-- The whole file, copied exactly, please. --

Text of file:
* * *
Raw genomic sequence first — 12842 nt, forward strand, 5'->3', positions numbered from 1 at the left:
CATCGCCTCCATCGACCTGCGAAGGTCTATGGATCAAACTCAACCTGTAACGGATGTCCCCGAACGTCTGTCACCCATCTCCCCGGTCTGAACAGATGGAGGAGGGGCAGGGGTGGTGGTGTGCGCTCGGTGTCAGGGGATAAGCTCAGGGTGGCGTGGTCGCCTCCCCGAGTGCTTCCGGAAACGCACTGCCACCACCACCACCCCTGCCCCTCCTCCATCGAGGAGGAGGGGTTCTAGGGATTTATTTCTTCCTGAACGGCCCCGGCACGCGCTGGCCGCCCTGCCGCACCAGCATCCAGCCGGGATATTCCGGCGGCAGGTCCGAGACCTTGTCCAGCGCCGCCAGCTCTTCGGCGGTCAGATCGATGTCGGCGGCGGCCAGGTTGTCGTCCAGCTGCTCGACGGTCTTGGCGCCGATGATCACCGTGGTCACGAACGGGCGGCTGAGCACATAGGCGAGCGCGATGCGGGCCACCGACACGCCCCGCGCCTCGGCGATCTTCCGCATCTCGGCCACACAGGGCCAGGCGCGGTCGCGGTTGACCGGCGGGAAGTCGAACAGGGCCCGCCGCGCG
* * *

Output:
Raw genomic sequence first — 12842 nt, forward strand, 5'->3', positions numbered from 1 at the left:
CATCGCCTCCATCGACCTGCGAAGGTCTATGGATCAAACTCAACCTGTAACGGATGTCCCCGAACGTCTGTCACCCATCTCCCCGGTCTGAACAGATGGAGGAGGGGCAGGGGTGGTGGTGTGCGCTCGGTGTCAGGGGATAAGCTCAGGGTGGCGTGGTCGCCTCCCCGAGTGCTTCCGGAAACGCACTGCCACCACCACCACCCCTGCCCCTCCTCCATCGAGGAGGAGGGGTTCTAGGGATTTATTTCTTCCTGAACGGCCCCGGCACGCGCTGGCCGCCCTGCCGCACCAGCATCCAGCCGGGATATTCCGGCGGCAGGTCCGAGACCTTGTCCAGCGCCGCCAGCTCTTCGGCGGTCAGATCGATGTCGGCGGCGGCCAGGTTGTCGTCCAGCTGCTCGACGGTCTTGGCGCCGATGATCACCGTGGTCACGAACGGGCGGCTGAGCACATAGGCGAGCGCGATGCGGGCCACCGACACGCCCCGCGCCTCGGCGATCTTCCGCATCTCGGCCACACAGGGCCAGGCGCGGTCGCGGTTGACCGGCGGGAAGTCGAACAGGGCCCGCCGCGCG